Last week was a busy one so not too much posting here, but below are a few of the items that caught my eye
Bristol is to become the first cycle city with 11 others – York, Stoke, Blackpool, Cambridge, Chester, Colchester, Leighton Buzzard, Southend, Shrewsbury, Southport and Woking – named as demonstration areas for the scheme. They will be added to the current six demonstration areas – Aylesbury, Brighton, Darlington, Derby, Exeter and Lancaster.
Last Saturday I led a benchmarkwalks walk in the English Lake District for a group of Facilities Management people. Great discussions over usability, eco towns, fm sustainability, fm in Cape Town shanty towns and the future of fm. An emerging topic from the conference earlier in the week, and continued on the walk – the need for Aggressive Facilities Management
On blogs, Mel’s excellent article over at Elemental on Global air conditioning while Phil at ZeroChampion has an interesting post on Should we carbonize interest rates? and Pam over at Public Works talks from the trenches on investing in infrastruture in the face of credit crunch.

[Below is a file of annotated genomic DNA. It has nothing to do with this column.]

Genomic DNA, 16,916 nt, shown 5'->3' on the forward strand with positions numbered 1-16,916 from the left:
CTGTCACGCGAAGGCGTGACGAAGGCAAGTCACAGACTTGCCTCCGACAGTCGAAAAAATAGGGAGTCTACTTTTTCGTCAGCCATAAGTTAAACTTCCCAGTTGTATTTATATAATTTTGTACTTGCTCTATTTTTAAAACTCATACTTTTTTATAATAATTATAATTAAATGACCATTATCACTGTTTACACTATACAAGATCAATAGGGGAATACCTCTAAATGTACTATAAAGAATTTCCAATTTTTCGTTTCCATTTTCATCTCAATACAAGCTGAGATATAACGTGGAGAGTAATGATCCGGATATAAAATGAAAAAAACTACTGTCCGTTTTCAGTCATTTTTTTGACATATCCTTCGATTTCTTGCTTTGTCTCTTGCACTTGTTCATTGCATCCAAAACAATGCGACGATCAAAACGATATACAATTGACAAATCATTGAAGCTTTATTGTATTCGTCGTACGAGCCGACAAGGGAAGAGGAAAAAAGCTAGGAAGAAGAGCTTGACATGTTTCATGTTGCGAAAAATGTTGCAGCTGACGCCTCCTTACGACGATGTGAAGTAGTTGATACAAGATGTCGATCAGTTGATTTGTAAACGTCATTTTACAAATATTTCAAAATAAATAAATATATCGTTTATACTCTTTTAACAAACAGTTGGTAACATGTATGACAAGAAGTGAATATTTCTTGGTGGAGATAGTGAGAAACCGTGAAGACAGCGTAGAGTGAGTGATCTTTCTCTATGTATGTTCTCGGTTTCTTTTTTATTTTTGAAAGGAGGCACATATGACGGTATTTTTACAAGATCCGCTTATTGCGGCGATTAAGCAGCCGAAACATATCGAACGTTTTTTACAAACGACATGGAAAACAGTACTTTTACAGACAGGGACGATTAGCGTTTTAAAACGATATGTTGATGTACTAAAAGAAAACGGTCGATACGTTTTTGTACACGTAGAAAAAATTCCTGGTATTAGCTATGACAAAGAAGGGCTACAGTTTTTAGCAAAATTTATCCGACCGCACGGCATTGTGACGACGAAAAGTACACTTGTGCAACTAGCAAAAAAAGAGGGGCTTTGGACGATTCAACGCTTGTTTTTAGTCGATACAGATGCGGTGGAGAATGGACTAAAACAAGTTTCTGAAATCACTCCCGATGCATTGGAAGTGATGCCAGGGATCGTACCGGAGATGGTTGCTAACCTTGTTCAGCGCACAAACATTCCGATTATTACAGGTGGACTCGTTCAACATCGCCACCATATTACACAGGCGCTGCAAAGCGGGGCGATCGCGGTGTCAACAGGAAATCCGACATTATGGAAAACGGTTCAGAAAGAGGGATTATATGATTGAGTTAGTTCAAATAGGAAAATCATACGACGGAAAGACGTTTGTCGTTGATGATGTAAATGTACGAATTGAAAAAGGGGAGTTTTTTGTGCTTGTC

The Guardians articles that ‘revealed‘ the UK Governments blue print plans for a tougher approach to climate change. Many of which involved housing or buildings. Now why was this not included within the UK Government Strategy for Sustainable Construction. Joined up thinking, just in time thinking?
On a similar line a German town forces homes to fix solar tiles
Eco towns seem to be never out of the news with google alerts working overtime – has the opposition changed, from ‘we cant build zero carbon’, to ‘nimbyism’ to what now seems to be the ‘tescopolising’ of eco-towns. Next weeks headline? Eco towns ate my cat. But today the Guardian reports on the forthcoming report that criticizes eco town proposals:
The choice of sites put on a shortlist to be England’s first ecotowns has been strongly criticised for their lack of adequate public transport links and other shortcomings by a government advisory panel.
George Monbiot on coal – We must leave the fossil century behind to reach the golden age of renewable energy, Mr Brown – making the important comment that its not what we do but what we stop doing